School consolidation was a trend that developed in North Carolina immediately following World War I as state and local leaders sought to improve the quality of rural public schools. Parents of children in rural districts served by one- and two-teacher schools began to demand educational advantages more comparable to those in towns and cities. Leaders tried to accomplish this in many cases by consolidating several small districts into one, financed by a special school tax that a majority of voters in the respective districts imposed on themselves.
People in rural communities often resisted efforts to close small neighborhood schools in exchange for larger and better-equipped facilities, however. Higher taxes, loss of local autonomy, and less personal rapport between students and teachers were among the leading reasons for opposition to school consolidation. In many instances, local taxes required to finance consolidated schools were defeated at the polls several times before winning voter approval.
Proponents of the consolidation movement were successful in convincing voters of the benefits of home economics, agriculture, and other vocational courses not found in the smaller schools. Larger facilities also allowed rural communities to have high schools for the first time, as well as teachers with specialized training in academic subjects such as English, history, mathematics, science, and foreign languages. Moreover, larger schools meant more competitive athletic teams, which had an undeniable influence on school and community spirit. North Carolina's good roads were paramount to the success of consolidation, since students had to be bused several miles to larger facilities. The purchase and maintenance of school "trucks," and keeping a driver behind each steering wheel, became major expenses in school system budgets.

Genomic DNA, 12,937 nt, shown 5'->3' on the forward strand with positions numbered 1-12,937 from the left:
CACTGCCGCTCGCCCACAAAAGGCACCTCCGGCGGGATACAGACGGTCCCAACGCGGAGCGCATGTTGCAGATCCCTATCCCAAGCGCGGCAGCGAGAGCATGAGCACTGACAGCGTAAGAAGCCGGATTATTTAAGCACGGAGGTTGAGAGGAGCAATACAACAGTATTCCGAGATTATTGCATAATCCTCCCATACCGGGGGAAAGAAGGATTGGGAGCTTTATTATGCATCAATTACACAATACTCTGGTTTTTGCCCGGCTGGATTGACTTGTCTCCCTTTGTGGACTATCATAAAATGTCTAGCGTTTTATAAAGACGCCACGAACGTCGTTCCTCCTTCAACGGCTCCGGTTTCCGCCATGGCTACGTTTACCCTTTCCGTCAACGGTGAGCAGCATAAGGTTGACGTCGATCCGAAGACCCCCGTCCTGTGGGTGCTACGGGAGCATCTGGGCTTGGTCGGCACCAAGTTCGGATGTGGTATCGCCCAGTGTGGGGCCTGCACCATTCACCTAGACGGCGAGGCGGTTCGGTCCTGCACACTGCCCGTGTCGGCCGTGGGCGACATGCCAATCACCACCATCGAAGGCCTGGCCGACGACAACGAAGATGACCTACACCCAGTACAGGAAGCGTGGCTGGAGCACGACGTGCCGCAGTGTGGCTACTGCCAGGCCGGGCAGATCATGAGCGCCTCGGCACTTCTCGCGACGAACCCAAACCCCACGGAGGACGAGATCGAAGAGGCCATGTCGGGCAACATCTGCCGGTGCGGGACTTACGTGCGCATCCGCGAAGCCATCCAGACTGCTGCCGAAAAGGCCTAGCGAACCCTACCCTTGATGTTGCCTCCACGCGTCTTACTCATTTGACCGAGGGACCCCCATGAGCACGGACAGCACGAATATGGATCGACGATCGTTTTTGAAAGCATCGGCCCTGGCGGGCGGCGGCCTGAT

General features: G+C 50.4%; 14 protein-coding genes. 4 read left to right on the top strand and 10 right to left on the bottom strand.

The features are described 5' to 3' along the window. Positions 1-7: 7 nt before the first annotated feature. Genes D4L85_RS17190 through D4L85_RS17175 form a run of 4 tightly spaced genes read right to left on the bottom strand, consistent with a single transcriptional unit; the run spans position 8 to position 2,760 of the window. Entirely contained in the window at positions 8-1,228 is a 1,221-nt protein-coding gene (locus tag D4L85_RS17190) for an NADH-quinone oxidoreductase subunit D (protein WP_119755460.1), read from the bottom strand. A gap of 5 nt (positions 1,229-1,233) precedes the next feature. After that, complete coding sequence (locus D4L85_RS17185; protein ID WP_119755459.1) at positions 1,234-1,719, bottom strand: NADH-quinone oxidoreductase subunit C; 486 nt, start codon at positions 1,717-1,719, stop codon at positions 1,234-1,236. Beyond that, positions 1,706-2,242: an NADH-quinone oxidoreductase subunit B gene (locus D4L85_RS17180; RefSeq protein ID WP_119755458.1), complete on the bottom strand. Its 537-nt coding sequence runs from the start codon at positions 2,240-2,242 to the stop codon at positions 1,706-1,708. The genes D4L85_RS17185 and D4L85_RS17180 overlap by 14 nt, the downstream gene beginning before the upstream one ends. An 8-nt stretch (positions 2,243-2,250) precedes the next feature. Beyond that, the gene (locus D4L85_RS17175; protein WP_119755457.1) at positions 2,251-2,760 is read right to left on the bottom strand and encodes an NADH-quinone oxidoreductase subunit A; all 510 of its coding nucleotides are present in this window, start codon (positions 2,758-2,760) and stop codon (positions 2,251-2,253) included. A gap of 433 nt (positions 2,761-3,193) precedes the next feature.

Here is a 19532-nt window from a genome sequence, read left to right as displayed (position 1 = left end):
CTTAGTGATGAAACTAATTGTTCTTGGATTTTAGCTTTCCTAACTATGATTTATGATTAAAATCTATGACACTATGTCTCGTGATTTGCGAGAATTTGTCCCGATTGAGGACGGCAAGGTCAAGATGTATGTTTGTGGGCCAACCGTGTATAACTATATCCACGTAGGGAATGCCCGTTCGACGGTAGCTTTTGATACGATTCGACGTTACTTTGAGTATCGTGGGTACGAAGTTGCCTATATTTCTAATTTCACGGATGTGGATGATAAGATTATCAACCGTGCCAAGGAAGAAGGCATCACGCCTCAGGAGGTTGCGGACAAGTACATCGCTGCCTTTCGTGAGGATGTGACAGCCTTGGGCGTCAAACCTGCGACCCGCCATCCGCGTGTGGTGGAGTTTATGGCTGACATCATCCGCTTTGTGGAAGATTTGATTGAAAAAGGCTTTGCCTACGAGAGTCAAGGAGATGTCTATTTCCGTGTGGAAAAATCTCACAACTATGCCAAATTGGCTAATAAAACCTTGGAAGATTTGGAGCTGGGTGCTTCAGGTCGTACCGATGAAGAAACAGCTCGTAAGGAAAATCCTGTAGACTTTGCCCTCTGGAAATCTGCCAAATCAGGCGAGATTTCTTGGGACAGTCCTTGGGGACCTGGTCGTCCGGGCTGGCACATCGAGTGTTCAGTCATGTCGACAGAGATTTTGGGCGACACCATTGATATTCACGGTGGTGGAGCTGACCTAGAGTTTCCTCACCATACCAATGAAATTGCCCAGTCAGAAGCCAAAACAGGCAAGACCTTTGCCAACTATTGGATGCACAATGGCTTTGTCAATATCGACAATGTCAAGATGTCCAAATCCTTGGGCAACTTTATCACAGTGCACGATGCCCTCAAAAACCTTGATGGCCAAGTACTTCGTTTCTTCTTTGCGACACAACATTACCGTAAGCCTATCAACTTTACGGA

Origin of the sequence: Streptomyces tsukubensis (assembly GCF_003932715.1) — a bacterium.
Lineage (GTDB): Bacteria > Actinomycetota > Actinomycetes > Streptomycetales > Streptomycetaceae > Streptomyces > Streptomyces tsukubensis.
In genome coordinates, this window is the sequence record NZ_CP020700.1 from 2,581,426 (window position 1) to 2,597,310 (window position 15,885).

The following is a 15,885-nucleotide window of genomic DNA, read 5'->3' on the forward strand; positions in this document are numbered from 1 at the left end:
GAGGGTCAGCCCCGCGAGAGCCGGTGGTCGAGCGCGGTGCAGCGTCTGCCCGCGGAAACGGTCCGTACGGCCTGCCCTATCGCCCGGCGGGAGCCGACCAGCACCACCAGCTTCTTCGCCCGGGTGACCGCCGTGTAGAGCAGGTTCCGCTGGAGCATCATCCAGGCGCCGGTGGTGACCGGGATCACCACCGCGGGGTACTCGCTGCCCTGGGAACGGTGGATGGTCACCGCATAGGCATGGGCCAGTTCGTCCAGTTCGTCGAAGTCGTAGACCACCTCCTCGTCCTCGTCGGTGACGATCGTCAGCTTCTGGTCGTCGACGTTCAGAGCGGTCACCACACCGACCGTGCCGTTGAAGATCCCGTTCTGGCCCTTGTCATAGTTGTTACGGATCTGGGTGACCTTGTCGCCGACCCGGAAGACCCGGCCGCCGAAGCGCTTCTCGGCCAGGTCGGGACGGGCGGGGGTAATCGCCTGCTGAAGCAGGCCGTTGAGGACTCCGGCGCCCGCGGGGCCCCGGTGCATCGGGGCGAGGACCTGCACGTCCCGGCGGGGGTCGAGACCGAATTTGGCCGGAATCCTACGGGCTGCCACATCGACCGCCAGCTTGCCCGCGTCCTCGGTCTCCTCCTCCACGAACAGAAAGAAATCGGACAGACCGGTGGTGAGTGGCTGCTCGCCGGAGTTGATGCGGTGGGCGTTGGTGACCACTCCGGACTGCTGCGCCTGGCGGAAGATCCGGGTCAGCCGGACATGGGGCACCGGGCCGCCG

There were still one- and two-teacher schools in half of North Carolina's counties as late as the 1960s, but the success of the consolidation movement of the 1920s is clear. In 1900 there were 7,166 schools in the state, serving a population of 1.9 million, with buildings and equipment valued at $1.7 million. By 1930, when North Carolina's population had reached 3.2 million, there were only 6,340 schools, with buildings and equipment valued at $110 million.
School bus made by the Corbitt Truck Company in Henderson, NC, for Oriental Graded School, Pamlico County, NC, c.1917. From the General Negative Collection, North Carolina State Archives, call #: N_80_3_57, Raleigh, NC. Available from http://www.flickr.com/photos/north-carolina-state-archives/4970916828/ (accessed September 14, 2012).
1 January 2006 | Johnson, K. Todd